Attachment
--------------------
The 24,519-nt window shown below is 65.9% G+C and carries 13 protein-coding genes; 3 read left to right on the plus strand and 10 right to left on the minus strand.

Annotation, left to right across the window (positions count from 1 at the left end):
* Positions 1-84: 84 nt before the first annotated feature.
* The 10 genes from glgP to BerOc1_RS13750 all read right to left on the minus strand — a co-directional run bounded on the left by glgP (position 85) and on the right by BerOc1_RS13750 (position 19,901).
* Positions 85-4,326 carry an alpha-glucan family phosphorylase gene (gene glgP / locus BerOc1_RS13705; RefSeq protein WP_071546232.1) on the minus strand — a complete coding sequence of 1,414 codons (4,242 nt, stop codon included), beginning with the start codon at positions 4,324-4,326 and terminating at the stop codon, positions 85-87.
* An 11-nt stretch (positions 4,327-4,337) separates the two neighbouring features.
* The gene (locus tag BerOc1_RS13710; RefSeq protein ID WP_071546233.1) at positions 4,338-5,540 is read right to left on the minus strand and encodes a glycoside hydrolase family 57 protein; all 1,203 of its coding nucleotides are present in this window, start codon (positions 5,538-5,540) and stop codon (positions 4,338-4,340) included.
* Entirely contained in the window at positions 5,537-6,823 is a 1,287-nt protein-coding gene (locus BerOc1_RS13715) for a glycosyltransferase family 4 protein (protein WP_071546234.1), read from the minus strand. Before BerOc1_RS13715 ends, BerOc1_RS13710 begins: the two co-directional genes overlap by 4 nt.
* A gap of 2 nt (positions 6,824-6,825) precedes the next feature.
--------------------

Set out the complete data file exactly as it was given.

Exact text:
The 24,519-nt window shown below is 65.9% G+C and carries 13 protein-coding genes; 3 read left to right on the plus strand and 10 right to left on the minus strand.

Annotation, left to right across the window (positions count from 1 at the left end):
* Positions 1-84: 84 nt before the first annotated feature.
* The 10 genes from glgP to BerOc1_RS13750 all read right to left on the minus strand — a co-directional run bounded on the left by glgP (position 85) and on the right by BerOc1_RS13750 (position 19,901).
* Positions 85-4,326 carry an alpha-glucan family phosphorylase gene (gene glgP / locus BerOc1_RS13705; RefSeq protein WP_071546232.1) on the minus strand — a complete coding sequence of 1,414 codons (4,242 nt, stop codon included), beginning with the start codon at positions 4,324-4,326 and terminating at the stop codon, positions 85-87.
* An 11-nt stretch (positions 4,327-4,337) separates the two neighbouring features.
* The gene (locus tag BerOc1_RS13710; RefSeq protein ID WP_071546233.1) at positions 4,338-5,540 is read right to left on the minus strand and encodes a glycoside hydrolase family 57 protein; all 1,203 of its coding nucleotides are present in this window, start codon (positions 5,538-5,540) and stop codon (positions 4,338-4,340) included.
* Entirely contained in the window at positions 5,537-6,823 is a 1,287-nt protein-coding gene (locus BerOc1_RS13715) for a glycosyltransferase family 4 protein (protein WP_071546234.1), read from the minus strand. Before BerOc1_RS13715 ends, BerOc1_RS13710 begins: the two co-directional genes overlap by 4 nt.
* A gap of 2 nt (positions 6,824-6,825) precedes the next feature.